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Re: How to solve system of inequalities?
*To*: mathgroup at christensen.cybernetics.net
*Subject*: [mg1081] Re: How to solve system of inequalities?
*From*: rubin at msu.edu (Paul A. Rubin)
*Date*: Sun, 14 May 1995 19:31:25 -0400
*Organization*: Michigan State University
In article <3oker8$jh7 at news0.cybernetics.net>,
jeff at econ.berkeley.edu wrote:
->Hi. I have a system of linear inequlities specified symbolically.
->I want to test whether they are consistent. (i.e. whether the
->solution region is non-empty).
[Insert sound of hand smacking forehead here.] I was gratuitously
complicated with my previous answer, which relied on the determination of
an ephemeral epsilon. While exchanging e-mail on this with Daniel
Lichtblau at WRI, and stimulated by an obnoxiously repetitive test of our
fire alarm, I figured out a better way to answer the question. Let's
assume that you write your system of inequalities as A . x < b.
(Extension to mixed systems of strong and weak inequalities will be
obvious.) Solve the linear program ConstrainedMin[ A[[i]] . x, A . x <= b,
x ] once for each i, getting solution vector u[[i]] (so u is a list of
vectors) and objective value f[[i]]. If f[[i]] == b[[i]] for any i, your
goose is cooked (the i-th strong inequality is inconsistent with all other
relaxed inequalities). Assume then that f[[i]] < b[[i]] for all i. Let v
= (Plus @@ u)/Length[ u ], the average of the solution vectors. Since, for
every i, A[[i]] . u[[j]] <= b[[i]] for all j and A[[i]] . u[[i]] < b[[i]],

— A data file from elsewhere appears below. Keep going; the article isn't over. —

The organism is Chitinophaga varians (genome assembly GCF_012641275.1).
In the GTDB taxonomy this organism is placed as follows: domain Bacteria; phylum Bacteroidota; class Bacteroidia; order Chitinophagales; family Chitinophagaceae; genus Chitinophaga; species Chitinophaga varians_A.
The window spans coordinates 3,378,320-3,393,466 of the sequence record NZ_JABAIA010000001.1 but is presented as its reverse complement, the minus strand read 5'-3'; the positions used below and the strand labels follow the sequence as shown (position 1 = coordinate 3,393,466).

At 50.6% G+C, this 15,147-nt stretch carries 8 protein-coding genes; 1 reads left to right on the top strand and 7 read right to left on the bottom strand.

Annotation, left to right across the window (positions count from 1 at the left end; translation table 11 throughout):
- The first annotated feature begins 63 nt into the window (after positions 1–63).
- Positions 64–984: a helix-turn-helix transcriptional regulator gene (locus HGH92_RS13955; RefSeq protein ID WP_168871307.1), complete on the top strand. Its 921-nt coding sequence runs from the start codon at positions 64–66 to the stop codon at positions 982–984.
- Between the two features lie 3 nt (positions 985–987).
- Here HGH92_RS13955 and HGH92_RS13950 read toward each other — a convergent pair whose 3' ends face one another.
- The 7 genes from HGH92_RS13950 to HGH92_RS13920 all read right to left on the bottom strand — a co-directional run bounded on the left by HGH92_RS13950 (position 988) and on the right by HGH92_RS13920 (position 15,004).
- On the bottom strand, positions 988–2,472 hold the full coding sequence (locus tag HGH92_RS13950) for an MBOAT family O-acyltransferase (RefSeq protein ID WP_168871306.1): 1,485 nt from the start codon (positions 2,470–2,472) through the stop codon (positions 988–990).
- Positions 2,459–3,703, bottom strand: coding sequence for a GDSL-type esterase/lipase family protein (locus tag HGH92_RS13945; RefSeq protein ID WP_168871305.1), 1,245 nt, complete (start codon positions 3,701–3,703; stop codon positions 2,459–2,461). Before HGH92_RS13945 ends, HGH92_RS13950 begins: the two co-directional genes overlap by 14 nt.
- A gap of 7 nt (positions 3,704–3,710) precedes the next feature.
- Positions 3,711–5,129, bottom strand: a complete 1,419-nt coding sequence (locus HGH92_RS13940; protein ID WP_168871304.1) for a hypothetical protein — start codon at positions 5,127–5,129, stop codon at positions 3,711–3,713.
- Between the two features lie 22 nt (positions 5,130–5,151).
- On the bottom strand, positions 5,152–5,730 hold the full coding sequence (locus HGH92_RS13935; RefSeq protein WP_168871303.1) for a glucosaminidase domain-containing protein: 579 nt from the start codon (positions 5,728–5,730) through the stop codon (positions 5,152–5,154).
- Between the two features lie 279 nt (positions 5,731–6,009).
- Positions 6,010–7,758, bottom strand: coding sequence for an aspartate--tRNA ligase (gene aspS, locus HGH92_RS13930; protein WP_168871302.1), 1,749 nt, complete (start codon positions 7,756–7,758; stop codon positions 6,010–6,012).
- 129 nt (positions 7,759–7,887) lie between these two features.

it follows that A[[i]] . v < b[[i]] for every i. So v solves the original
inequalities.
Incidentally, you don't really need to minimize every possible constraint.
If the i-th solution satisfies A[[j]] . u[[i]] < b[[j]] for some j > i,
you can skip the j-th objective.
I think it's still more efficient to solve one linear program with
artificial variables (as I suggested in my last post), so I might try my
luck at guessing an epsilon first. If I can't shake out the artificial
variables with a plausible guess for epsilon, I might then resort to this
sequence-of-linear-programs stuff to nail down the infeasibility of the
system.
I think. They're *still* setting off that fire alarm, and my cognitive
circuits are starting to shut down.
Paul
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* Paul A. Rubin Phone: (517) 432-3509 *
* Department of Management Fax: (517) 432-1111 *
* Eli Broad Graduate School of Management Net: RUBIN at MSU.EDU *
* Michigan State University *
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Mathematicians are like Frenchmen: whenever you say something to them,
they translate it into their own language, and at once it is something
entirely different. J. W. v. GOETHE
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